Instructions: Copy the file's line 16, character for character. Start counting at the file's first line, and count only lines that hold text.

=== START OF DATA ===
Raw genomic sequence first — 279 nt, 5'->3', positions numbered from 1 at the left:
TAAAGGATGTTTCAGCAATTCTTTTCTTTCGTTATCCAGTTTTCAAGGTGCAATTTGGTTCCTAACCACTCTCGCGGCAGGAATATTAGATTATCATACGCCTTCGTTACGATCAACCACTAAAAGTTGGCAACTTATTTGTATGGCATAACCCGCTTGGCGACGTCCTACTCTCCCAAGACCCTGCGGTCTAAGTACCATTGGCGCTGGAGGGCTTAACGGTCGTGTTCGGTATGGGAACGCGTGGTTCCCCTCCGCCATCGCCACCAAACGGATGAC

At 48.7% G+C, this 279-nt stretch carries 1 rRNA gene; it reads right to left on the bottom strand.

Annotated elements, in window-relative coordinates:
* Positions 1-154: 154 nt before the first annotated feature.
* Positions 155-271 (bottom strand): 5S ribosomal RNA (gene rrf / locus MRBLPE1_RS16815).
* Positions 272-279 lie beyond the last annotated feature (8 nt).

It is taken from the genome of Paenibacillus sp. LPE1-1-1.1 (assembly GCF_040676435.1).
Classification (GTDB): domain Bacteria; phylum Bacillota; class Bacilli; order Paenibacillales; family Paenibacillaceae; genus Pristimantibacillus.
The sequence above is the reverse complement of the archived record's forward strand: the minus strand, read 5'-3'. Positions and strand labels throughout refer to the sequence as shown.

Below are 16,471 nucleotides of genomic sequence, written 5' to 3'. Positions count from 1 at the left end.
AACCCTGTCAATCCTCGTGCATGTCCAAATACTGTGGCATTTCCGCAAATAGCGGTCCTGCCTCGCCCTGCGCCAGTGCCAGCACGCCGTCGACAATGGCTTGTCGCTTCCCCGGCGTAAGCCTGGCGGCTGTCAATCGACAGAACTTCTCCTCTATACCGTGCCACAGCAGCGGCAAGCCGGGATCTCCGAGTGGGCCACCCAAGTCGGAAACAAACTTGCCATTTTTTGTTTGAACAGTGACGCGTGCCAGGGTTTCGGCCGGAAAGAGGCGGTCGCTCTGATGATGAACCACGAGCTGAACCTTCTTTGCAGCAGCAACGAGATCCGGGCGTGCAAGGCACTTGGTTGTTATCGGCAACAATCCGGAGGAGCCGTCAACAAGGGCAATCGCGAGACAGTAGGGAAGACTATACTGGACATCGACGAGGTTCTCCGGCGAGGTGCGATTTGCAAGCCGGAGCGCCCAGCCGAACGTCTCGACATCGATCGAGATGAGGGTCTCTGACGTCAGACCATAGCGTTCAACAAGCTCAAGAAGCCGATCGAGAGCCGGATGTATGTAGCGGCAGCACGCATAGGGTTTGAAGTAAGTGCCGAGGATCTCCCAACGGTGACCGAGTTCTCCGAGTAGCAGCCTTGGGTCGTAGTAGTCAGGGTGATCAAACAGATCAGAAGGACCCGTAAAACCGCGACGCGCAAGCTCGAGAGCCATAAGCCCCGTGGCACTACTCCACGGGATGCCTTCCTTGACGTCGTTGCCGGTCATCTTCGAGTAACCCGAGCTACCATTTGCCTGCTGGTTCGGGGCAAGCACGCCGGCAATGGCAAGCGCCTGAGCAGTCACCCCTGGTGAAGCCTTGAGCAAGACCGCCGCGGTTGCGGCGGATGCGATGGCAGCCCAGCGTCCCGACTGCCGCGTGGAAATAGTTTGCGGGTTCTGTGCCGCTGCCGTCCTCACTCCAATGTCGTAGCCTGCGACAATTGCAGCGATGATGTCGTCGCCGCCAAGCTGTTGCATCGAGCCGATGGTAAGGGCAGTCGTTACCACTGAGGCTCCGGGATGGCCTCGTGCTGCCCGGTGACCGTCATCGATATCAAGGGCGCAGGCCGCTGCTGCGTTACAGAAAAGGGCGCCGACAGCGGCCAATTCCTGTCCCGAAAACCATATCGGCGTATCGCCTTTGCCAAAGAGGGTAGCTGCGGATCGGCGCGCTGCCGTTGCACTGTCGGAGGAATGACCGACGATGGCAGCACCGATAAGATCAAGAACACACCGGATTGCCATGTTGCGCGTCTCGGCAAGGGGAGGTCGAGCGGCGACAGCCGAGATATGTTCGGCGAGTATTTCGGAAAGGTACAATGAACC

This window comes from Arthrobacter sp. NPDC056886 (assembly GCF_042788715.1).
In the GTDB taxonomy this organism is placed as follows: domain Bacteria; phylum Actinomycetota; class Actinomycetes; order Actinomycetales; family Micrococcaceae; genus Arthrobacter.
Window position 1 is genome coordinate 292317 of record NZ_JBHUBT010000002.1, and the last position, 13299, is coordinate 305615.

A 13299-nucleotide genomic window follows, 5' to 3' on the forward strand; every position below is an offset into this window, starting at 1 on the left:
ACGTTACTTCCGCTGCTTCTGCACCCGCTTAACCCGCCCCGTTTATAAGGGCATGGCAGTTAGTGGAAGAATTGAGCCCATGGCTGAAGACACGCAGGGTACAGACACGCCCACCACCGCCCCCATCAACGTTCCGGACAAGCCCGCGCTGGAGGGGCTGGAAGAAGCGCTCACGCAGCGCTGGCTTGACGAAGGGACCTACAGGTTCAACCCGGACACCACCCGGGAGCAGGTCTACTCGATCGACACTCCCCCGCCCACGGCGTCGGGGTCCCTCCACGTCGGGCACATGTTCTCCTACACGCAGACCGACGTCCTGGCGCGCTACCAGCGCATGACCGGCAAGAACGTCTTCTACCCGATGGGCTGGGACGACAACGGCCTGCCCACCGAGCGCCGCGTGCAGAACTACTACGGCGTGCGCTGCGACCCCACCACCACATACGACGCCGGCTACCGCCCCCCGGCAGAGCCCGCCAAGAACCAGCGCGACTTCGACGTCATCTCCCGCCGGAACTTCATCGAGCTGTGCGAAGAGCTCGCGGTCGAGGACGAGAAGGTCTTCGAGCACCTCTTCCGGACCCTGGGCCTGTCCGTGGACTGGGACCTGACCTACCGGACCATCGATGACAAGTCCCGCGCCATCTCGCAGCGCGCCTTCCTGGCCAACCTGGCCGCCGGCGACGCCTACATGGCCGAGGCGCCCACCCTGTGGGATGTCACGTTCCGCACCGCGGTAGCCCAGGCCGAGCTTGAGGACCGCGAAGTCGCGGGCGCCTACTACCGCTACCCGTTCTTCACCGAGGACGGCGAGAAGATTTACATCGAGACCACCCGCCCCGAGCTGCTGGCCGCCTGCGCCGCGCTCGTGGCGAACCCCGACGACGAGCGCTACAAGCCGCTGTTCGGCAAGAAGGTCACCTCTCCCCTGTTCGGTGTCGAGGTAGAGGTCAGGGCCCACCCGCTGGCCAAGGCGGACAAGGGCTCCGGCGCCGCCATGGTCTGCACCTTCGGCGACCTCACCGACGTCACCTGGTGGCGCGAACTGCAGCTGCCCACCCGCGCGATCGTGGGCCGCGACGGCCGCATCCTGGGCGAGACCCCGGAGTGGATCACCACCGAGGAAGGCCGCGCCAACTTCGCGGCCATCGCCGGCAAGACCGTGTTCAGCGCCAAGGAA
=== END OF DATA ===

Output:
A 13299-nucleotide genomic window follows, 5' to 3' on the forward strand; every position below is an offset into this window, starting at 1 on the left: